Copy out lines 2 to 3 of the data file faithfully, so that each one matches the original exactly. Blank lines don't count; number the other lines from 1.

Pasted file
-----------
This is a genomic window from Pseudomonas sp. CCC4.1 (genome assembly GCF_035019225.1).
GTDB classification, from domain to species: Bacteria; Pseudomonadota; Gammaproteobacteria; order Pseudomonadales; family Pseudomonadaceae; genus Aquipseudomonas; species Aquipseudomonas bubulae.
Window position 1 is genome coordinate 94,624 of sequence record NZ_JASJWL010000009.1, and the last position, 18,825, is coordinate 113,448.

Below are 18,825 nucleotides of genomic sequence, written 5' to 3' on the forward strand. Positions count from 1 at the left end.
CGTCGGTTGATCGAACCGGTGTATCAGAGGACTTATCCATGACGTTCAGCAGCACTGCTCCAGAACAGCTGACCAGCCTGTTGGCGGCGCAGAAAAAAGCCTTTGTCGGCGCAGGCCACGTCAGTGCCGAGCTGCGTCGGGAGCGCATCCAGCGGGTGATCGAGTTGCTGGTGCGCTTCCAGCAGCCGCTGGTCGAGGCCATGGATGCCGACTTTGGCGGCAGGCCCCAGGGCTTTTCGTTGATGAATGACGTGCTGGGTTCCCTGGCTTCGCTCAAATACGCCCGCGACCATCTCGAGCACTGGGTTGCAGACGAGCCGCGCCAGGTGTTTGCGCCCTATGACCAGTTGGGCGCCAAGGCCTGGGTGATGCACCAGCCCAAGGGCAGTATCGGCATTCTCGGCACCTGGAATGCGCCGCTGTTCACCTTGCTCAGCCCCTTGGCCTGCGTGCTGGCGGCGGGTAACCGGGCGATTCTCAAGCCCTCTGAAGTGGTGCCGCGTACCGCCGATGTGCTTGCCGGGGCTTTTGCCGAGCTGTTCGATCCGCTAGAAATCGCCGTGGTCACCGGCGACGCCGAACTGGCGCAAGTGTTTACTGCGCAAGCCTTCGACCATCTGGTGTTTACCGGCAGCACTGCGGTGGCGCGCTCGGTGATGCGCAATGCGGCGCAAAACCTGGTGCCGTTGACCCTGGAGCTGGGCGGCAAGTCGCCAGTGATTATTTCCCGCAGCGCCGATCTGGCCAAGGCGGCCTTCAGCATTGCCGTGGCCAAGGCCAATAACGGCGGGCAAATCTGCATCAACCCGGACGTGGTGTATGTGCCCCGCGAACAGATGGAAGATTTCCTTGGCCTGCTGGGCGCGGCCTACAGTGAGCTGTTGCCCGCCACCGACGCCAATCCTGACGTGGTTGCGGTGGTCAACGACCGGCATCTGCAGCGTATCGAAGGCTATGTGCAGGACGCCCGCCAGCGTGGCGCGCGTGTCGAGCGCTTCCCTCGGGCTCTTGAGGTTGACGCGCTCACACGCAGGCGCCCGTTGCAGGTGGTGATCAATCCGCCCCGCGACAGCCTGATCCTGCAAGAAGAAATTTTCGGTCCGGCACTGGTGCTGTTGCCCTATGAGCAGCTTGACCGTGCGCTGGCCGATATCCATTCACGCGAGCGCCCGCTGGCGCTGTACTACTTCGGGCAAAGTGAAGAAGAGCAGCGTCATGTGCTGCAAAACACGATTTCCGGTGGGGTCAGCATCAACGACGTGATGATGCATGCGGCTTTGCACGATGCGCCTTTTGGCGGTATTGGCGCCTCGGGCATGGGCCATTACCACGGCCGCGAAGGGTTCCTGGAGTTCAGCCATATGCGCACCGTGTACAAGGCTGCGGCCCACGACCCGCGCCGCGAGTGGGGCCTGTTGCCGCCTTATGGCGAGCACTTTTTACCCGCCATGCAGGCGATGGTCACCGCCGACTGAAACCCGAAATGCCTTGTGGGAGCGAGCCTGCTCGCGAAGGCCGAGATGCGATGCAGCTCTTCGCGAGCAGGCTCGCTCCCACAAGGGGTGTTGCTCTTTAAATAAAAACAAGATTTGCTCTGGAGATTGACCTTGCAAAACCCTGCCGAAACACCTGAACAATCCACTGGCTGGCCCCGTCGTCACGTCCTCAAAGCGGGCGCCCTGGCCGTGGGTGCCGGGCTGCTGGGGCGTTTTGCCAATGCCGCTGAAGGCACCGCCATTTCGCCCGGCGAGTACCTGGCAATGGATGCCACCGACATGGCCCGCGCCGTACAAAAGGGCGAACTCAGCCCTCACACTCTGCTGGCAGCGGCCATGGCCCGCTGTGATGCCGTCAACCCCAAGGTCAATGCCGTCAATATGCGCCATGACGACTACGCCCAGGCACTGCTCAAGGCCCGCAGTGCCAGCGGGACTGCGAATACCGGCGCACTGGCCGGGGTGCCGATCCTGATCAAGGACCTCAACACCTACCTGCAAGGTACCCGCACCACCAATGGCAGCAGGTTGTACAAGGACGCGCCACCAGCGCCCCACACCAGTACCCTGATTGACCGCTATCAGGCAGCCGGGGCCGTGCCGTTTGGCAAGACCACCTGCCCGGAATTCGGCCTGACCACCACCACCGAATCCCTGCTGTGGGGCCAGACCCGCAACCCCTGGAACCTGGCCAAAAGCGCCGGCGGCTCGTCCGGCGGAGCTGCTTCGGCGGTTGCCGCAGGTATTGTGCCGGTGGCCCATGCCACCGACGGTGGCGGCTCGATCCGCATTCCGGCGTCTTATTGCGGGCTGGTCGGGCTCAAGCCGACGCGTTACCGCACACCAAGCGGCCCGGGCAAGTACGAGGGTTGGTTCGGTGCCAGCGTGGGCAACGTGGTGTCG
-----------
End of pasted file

GTDB classification, from domain to species: Bacteria; Pseudomonadota; Gammaproteobacteria; order Pseudomonadales; family Pseudomonadaceae; genus Aquipseudomonas; species Aquipseudomonas bubulae.
Window position 1 is genome coordinate 94,624 of sequence record NZ_JASJWL010000009.1, and the last position, 18,825, is coordinate 113,448.